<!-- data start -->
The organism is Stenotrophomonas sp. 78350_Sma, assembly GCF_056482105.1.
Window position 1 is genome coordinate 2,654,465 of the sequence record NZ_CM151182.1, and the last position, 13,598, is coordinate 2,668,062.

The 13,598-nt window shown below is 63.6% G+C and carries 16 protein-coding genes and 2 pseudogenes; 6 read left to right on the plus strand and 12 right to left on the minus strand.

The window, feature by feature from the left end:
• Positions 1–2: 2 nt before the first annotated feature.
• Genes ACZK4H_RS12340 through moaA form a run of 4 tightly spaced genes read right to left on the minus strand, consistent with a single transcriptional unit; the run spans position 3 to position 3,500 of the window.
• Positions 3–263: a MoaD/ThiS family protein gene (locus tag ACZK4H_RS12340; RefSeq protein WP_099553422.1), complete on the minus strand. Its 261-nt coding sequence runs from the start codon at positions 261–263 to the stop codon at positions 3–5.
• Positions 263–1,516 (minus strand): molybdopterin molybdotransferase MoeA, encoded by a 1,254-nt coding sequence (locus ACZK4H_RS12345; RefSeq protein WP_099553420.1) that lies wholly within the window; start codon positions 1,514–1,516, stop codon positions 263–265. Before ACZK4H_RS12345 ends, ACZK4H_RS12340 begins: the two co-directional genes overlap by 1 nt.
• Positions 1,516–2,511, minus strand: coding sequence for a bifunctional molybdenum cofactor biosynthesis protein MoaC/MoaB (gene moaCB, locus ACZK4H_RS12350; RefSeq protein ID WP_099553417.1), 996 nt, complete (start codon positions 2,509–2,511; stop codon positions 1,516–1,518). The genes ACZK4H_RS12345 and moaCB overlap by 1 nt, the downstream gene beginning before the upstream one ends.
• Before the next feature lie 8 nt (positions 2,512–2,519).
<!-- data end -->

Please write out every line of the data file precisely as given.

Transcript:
The organism is Stenotrophomonas sp. 78350_Sma, assembly GCF_056482105.1.
Window position 1 is genome coordinate 2,654,465 of the sequence record NZ_CM151182.1, and the last position, 13,598, is coordinate 2,668,062.

The 13,598-nt window shown below is 63.6% G+C and carries 16 protein-coding genes and 2 pseudogenes; 6 read left to right on the plus strand and 12 right to left on the minus strand.

The window, feature by feature from the left end:
• Positions 1–2: 2 nt before the first annotated feature.
• Genes ACZK4H_RS12340 through moaA form a run of 4 tightly spaced genes read right to left on the minus strand, consistent with a single transcriptional unit; the run spans position 3 to position 3,500 of the window.
• Positions 3–263: a MoaD/ThiS family protein gene (locus tag ACZK4H_RS12340; RefSeq protein WP_099553422.1), complete on the minus strand. Its 261-nt coding sequence runs from the start codon at positions 261–263 to the stop codon at positions 3–5.
• Positions 263–1,516 (minus strand): molybdopterin molybdotransferase MoeA, encoded by a 1,254-nt coding sequence (locus ACZK4H_RS12345; RefSeq protein WP_099553420.1) that lies wholly within the window; start codon positions 1,514–1,516, stop codon positions 263–265. Before ACZK4H_RS12345 ends, ACZK4H_RS12340 begins: the two co-directional genes overlap by 1 nt.
• Positions 1,516–2,511, minus strand: coding sequence for a bifunctional molybdenum cofactor biosynthesis protein MoaC/MoaB (gene moaCB, locus ACZK4H_RS12350; RefSeq protein ID WP_099553417.1), 996 nt, complete (start codon positions 2,509–2,511; stop codon positions 1,516–1,518). The genes ACZK4H_RS12345 and moaCB overlap by 1 nt, the downstream gene beginning before the upstream one ends.
• Before the next feature lie 8 nt (positions 2,512–2,519).